20 November: Laura Caponetto (San Raffaele, Milan) – “Doing, Undoing, and Counteracting”
Sala Paci, Via Festa del Perdono 7, h. 11.00-13:00.
Starting with the pioneering work of J.L. Austin (1962), several philosophers of language have looked into the mechanisms for doing things with words. The same attention has not been devoted to how to undo those things, once they have been done. This talk identifies and examines three main strategies to make one’s speech acts undone – namely, annulment, retraction, and amendment. Annulment is a declaration of nullity determining that a certain act, which at first passed as felicitous, was in fact invalidly performed. By contrast, retraction and amendment apply to felicitous acts that the speaker wants to cancel or adjust. Following Marina Sbisà (1984, 2007), I take the core illocutionary effect to be the assignment of new deontic statuses to the conversational participants. In light of this, I construe annulment, retraction, and amendment as tools to rub out the deontic updates engendered by our illocutions. Furthermore, I claim that such undoing strategies are second-order speech acts and try to disentangle their general felicity conditions. In conclusion, I take into account a few other notions with an undoing flavor, so to speak. In particular, I focus on Rae Langton (2018)’s notion of blocking and on (what I call) illocutionary disambiguation. I tentatively suggest that blocking (which Langton conceives of as a strategy to counteract harmful speech) might stand as the flip side of annulment, whereas disambiguation can be paralleled with amendment.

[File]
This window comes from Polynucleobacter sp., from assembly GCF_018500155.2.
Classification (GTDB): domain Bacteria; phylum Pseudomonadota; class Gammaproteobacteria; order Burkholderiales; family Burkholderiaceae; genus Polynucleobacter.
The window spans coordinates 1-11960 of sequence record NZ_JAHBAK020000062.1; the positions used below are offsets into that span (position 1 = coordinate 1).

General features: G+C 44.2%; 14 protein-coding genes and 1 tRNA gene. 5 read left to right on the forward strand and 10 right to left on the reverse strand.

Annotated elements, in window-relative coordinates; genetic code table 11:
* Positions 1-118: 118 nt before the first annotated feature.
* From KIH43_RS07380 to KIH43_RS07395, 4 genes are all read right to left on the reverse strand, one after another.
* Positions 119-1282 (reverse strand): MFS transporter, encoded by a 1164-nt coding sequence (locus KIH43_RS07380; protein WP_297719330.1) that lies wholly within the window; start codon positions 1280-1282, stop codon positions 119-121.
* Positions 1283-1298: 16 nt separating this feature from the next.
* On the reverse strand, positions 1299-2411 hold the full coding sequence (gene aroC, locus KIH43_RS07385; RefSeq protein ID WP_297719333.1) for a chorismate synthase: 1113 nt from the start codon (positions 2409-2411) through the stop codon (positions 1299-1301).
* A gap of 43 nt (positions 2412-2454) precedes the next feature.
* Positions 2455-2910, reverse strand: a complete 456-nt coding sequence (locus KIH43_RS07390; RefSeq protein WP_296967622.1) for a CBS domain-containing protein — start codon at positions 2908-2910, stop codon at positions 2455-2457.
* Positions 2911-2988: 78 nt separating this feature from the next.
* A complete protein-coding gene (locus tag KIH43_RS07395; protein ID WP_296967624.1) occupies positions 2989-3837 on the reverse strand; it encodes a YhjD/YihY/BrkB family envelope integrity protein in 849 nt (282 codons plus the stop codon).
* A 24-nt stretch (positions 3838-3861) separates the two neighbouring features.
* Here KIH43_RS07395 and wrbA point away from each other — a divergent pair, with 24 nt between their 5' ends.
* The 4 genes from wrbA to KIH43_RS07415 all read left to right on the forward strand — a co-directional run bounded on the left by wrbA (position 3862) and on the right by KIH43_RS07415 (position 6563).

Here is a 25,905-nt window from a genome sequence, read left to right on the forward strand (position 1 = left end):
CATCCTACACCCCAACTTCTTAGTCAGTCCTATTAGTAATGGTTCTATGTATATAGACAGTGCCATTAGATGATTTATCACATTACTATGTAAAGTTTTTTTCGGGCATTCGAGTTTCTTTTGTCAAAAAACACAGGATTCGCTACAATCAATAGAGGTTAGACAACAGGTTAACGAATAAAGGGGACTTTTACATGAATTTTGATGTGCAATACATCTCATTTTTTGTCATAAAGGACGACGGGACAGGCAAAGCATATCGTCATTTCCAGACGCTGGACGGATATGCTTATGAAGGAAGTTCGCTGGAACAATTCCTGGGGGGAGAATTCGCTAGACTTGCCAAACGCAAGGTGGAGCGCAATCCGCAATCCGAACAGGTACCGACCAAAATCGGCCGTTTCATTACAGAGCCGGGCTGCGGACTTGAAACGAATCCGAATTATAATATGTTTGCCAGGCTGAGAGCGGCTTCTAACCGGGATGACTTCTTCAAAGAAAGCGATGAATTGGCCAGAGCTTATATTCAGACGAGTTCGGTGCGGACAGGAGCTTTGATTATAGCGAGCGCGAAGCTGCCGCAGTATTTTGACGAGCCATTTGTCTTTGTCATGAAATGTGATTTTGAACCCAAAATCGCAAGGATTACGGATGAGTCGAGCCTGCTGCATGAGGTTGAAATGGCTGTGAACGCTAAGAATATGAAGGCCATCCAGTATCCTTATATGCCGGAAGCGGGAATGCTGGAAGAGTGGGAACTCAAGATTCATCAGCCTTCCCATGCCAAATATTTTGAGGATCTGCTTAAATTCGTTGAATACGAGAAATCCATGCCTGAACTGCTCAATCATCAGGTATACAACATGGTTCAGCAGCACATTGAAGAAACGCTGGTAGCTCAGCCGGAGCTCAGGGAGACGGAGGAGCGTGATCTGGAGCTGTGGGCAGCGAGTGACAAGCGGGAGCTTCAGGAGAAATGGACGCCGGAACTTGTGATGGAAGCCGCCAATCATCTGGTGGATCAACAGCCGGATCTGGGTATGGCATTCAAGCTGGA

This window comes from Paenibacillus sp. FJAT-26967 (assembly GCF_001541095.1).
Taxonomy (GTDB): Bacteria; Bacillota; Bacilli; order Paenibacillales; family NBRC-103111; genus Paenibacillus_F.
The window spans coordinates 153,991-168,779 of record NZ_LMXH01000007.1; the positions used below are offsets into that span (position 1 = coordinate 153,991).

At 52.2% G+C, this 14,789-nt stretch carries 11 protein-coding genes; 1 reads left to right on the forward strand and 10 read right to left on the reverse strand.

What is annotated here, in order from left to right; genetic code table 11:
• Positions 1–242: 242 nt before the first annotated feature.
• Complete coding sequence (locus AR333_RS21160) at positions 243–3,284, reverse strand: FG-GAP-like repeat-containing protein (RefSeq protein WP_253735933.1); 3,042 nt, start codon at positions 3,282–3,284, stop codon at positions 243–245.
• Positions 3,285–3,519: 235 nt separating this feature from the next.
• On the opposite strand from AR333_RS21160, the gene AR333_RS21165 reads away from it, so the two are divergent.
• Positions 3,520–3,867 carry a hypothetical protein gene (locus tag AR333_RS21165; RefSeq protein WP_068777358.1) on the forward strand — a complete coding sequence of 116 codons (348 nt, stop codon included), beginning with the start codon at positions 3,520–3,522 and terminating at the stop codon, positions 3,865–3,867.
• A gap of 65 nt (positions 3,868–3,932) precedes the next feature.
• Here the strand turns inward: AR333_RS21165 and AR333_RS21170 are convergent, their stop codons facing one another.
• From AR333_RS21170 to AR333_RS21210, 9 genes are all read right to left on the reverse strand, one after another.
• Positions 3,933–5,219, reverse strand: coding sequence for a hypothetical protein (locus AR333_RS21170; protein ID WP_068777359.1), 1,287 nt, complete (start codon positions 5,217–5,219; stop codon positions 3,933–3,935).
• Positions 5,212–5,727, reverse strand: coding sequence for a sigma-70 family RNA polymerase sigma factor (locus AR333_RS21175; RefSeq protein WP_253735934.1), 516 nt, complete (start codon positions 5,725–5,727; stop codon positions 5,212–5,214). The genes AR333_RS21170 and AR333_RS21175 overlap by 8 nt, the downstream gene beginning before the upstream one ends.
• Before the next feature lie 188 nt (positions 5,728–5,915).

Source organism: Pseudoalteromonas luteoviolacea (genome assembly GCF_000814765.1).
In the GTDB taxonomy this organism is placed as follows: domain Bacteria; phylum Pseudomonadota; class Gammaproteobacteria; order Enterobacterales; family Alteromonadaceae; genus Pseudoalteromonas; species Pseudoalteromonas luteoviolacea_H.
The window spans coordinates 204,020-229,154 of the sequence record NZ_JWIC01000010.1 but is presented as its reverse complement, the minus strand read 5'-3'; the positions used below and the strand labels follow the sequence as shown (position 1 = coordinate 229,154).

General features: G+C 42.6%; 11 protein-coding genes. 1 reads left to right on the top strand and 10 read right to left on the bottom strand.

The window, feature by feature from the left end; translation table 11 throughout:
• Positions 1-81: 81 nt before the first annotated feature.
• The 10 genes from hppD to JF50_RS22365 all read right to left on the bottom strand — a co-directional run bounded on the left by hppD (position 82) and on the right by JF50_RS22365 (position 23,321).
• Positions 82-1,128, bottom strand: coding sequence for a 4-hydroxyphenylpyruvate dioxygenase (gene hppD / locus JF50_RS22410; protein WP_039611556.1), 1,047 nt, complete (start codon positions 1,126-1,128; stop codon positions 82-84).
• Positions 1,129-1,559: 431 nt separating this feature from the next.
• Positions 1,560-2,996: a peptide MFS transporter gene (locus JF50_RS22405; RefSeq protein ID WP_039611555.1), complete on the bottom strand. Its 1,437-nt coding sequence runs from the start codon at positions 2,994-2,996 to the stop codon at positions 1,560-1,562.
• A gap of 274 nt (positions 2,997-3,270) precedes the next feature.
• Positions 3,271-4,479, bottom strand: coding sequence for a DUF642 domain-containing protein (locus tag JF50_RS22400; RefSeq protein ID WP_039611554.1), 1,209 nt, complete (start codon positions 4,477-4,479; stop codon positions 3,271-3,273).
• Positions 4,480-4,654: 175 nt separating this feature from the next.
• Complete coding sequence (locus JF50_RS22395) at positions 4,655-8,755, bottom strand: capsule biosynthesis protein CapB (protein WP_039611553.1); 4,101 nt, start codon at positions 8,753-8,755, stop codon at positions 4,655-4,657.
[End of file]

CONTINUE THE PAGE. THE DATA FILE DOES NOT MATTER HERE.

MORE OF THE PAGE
Austin, J.L. (1962), How to Do Things with Words, Oxford: Oxford University Press;
Langton, R. (2018), “Blocking as Counter-Speech”, in D. Harris, D. Fogal, M. Moss (eds.), New Work on Speech Acts, New York: Oxford University Press: 144-164;
Sbisà, M. (1984), “On Illocutionary Types”, Journal of Pragmatics, 8, 93-112;
Sbisà, M. (2007), “How to Read Austin”, Pragmatics, 17, 461-473.